It’s 5:20AM when I set off from Baetov where I slept for 4 hours and I’m 460km away from the finish. When racing I’m constantly making calculations to try and figure out where I’ll be at a certain time or how long I have before reaching the finish. When I started making these calculations at the beginning of my racing career, I would always be way off. But little by little, I learned how to make more accurate estimates. If I have a moving average speed of 15kph, it will take 30 hours of riding to reach Balykchy. Throw in 6 hours for sleep and various stops and add a 4 hours cushion, and I should be done with the race tomorrow around sunset. I know the road ahead of me is quite good, with a 40km paved stretch and then a rather smooth gravel road up to Song-Kul. Surrouned by dramatic peaks, this picturesque lake is one of the most visited places in the country. Up there, at 3000m of altitude, in a small yurt camp, is the third checkpoint. That’s what I’m focusing on. In terms of spending the night, I don’t have any clear objectives. It seems there’s not a lot of options.
I ride quietly in the dark streets of Baetov and on to the road that leads out of the town. The altitude here is 2000m so it’s not as cold as other places in the race, but it’s still a bit chilly. Even though I slept in a real bed, I’m still very tired and it’s hard to get anything going. I just pedal softly, waiting for my legs to wake up. At this stage of the race, forward movement is the only thing that matters anyway.
After about an hour and a half on tarmac, I reach the village of Jany-Talap. According to the race manual, it’s the only place on the course where one can find good coffee. Sadly the place that sells it isn’t open this early in the morning so I am not gonna have the chance to drink a nice brew. Jany-Talap is where the pavement ends and where the long climb to Song-Kul lake starts. It’s about 40km long, with 25km relatively easy to begin with before a steeper last 15km. My legs have finally woken up so I progress quite rapidly on the gravel. It’s amazingly beautiful out there, with more trees than you usually see in Kyrgyzstan. The weather is not that great today. Gray and cold, and it looks like rain could be a possibility at the top.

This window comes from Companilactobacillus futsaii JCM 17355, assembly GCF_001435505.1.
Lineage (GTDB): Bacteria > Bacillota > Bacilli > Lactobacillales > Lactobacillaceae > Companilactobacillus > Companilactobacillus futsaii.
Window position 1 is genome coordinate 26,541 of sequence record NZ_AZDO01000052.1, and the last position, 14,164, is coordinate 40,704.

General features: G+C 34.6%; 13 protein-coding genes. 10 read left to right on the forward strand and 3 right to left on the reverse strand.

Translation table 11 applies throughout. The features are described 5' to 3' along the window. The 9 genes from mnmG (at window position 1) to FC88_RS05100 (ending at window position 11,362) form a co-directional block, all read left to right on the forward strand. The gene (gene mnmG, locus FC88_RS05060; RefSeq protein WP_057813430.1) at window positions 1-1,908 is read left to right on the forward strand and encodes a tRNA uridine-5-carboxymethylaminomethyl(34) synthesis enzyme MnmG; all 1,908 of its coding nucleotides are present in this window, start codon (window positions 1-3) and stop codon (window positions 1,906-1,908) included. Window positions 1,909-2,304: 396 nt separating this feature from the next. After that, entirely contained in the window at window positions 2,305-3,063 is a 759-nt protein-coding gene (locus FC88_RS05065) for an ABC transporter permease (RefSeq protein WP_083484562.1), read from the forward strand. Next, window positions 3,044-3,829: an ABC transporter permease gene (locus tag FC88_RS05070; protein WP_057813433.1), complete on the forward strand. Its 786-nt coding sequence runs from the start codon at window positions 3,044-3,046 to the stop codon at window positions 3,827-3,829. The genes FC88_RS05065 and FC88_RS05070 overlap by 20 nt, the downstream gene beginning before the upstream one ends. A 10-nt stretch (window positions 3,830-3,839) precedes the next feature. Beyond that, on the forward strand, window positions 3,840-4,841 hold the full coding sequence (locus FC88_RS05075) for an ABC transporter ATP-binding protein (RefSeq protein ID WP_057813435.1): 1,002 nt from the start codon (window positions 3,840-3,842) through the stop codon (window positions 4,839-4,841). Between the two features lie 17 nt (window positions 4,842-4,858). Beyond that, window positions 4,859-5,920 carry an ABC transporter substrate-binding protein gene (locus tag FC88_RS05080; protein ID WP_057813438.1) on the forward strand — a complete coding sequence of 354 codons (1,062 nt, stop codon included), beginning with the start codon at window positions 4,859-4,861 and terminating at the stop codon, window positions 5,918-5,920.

I keep pushing hard on the pedals, one switchback after the other, until I reach the top of Moldo-Ashu, the climb that leads to the lake. I stop to put on a few more layers as a light rain is falling and there’s a flat stretch coming up. As I’m getting in my rain jacket, a group of German motorbikers comes in the opposite direction. One of them stops and tells me it’s raining quite heavily at the lake, about 10km from here. You know what they say: “Don’t shoot the messenger”, well I kind of feel like doing it anyway. I resume my ride and get closer to the lake, expecting the rain to get heavier any minute. Fortunately it just keeps on drizzling and I barely get wet.
I make it to the checkpoint around 11:30, get in the warmth of the yurt and get my brevet card stamped. When asked if I have a comment, I say: Never trust German motorbikers. I stay in the yurt for half an hour. Eating bread, drinking soup and instant coffee. Trying to get some info about what to expect between here and the finish. But Nelson is not having it… what lies between here and Balykchy, I’ll have to find out by myself.
I get up to go out of the yurt and back on my bike when a volunteer (a young kyrgyz woman) asks me:
- What are you doing?
- Well, it’s time to go.
- But it’s raining. Stop and rest. You’re always first at the checkpoints.
- Sure, but if I stopped every time it rains, it’s unlikely I would be the first racer to reach the checkpoint every time.
Nelson and the crew laugh and I exit the yurt, ready to get drizzled on again. I now have to ride around the lake to get from the south shore to the north. It doesn’t look like much on the profile, but it’s actually a tiring series of short but steep up-and-downs. The upside is that it offers nice views on the lake. It’s a shame the sun is not out today. After an hour or so, it completely stops raining, which is a relief. After one last short climb, I leave Song-Kul behind and enjoy 10km of downhill.